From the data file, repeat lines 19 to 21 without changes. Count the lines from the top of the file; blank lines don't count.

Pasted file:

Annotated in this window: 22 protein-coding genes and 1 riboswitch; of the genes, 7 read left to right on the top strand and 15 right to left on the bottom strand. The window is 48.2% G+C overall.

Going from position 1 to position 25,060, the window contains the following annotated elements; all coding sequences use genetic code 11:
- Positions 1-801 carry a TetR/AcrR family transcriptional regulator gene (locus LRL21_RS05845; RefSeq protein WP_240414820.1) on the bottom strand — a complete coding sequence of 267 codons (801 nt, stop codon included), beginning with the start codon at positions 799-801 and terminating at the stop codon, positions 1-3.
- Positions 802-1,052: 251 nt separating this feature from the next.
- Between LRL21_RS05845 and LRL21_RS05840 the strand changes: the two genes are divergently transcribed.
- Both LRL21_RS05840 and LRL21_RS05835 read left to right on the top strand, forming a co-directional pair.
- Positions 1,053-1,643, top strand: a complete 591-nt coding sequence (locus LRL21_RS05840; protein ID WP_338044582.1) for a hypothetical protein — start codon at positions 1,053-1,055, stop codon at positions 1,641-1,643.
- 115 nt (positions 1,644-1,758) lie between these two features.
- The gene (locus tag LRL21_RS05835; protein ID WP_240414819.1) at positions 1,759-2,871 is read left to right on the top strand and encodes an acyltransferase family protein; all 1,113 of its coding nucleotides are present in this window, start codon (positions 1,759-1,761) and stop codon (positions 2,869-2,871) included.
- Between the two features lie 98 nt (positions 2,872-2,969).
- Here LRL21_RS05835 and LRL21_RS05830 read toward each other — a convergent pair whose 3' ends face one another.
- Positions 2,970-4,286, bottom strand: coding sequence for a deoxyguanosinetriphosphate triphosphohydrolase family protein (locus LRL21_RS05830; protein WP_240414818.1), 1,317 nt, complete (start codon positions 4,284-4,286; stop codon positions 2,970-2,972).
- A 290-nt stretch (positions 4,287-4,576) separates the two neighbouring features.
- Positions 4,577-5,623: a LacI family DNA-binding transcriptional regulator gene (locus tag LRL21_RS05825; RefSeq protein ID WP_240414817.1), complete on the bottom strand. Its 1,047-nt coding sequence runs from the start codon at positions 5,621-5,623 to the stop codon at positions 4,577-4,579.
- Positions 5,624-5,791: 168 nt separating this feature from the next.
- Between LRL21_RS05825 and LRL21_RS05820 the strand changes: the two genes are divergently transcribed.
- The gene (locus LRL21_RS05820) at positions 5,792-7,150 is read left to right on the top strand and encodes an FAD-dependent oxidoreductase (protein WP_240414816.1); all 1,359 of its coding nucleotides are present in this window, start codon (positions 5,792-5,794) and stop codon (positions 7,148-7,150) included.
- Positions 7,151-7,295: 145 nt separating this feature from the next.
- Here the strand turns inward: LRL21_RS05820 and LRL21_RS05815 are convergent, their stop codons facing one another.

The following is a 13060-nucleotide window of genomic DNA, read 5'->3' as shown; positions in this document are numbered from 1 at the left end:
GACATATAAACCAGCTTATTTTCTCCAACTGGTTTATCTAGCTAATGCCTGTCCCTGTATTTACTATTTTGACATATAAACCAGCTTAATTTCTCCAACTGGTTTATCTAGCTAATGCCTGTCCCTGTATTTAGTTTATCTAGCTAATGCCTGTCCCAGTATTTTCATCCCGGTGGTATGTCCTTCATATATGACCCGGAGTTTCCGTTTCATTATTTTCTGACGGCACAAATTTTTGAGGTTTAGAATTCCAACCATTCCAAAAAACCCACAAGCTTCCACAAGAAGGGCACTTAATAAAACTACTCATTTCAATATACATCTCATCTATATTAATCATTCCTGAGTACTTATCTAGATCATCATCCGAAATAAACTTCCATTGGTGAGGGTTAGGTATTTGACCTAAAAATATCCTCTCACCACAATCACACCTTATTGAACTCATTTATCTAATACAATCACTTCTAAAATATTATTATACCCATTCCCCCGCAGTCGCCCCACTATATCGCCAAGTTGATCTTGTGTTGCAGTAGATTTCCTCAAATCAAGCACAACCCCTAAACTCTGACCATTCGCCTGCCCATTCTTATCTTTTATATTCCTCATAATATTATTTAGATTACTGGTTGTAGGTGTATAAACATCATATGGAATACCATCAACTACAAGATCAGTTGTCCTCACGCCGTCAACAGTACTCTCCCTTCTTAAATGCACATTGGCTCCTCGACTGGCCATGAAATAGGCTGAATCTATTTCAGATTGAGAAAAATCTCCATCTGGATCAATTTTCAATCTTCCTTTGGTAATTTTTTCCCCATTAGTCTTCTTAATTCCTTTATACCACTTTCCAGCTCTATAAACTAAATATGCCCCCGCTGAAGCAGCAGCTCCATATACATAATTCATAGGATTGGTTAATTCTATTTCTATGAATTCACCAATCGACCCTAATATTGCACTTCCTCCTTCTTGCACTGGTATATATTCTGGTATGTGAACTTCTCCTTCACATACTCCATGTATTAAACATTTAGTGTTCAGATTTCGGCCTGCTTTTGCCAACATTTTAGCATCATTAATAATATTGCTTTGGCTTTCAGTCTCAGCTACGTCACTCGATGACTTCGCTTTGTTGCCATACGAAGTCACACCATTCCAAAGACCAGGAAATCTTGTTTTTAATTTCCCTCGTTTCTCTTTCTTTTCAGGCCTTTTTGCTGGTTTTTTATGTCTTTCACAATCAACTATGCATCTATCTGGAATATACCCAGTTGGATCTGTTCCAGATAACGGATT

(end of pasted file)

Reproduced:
- Here the strand turns inward: LRL21_RS05820 and LRL21_RS05815 are convergent, their stop codons facing one another.

The following is a 13060-nucleotide window of genomic DNA, read 5'->3' as shown; positions in this document are numbered from 1 at the left end:
GACATATAAACCAGCTTATTTTCTCCAACTGGTTTATCTAGCTAATGCCTGTCCCTGTATTTACTATTTTGACATATAAACCAGCTTAATTTCTCCAACTGGTTTATCTAGCTAATGCCTGTCCCTGTATTTAGTTTATCTAGCTAATGCCTGTCCCAGTATTTTCATCCCGGTGGTATGTCCTTCATATATGACCCGGAGTTTCCGTTTCATTATTTTCTGACGGCACAAATTTTTGAGGTTTAGAATTCCAACCATTCCAAAAAACCCACAAGCTTCCACAAGAAGGGCACTTAATAAAACTACTCATTTCAATATACATCTCATCTATATTAATCATTCCTGAGTACTTATCTAGATCATCATCCGAAATAAACTTCCATTGGTGAGGGTTAGGTATTTGACCTAAAAATATCCTCTCACCACAATCACACCTTATTGAACTCATTTATCTAATACAATCACTTCTAAAATATTATTATACCCATTCCCCCGCAGTCGCCCCACTATATCGCCAAGTTGATCTTGTGTTGCAGTAGATTTCCTCAAATCAAGCACAACCCCTAAACTCTGACCATTCGCCTGCCCATTCTTATCTTTTATATTCCTCATAATATTATTTAGATTACTGGTTGTAGGTGTATAAACATCATATGGAATACCATCAACTACAAGATCAGTTGTCCTCACGCCGTCAACAGTACTCTCCCTTCTTAAATGCACATTGGCTCCTCGACTGGCCATGAAATAGGCTGAATCTATTTCAGATTGAGAAAAATCTCCATCTGGATCAATTTTCAATCTTCCTTTGGTAATTTTTTCCCCATTAGTCTTCTTAATTCCTTTATACCACTTTCCAGCTCTATAAACTAAATATGCCCCCGCTGAAGCAGCAGCTCCATATACATAATTCATAGGATTGGTTAATTCTATTTCTATGAATTCACCAATCGACCCTAATATTGCACTTCCTCCTTCTTGCACTGGTATATATTCTGGTATGTGAACTTCTCCTTCACATACTCCATGTATTAAACATTTAGTGTTCAGATTTCGGCCTGCTTTTGCCAACATTTTAGCATCATTAATAATATTGCTTTGGCTTTCAGTCTCAGCTACGTCACTCGATGACTTCGCTTTGTTGCCATACGAAGTCACACCATTCCAAAGACCAGGAAATCTTGTTTTTAATTTCCCTCGTTTCTCTTTCTTTTCAGGCCTTTTTGCTGGTTTTTTATGTCTTTCACAATCAACTATGCATCTATCTGGAATATACCCAGTTGGATCTGTTCCAGATAACGGATT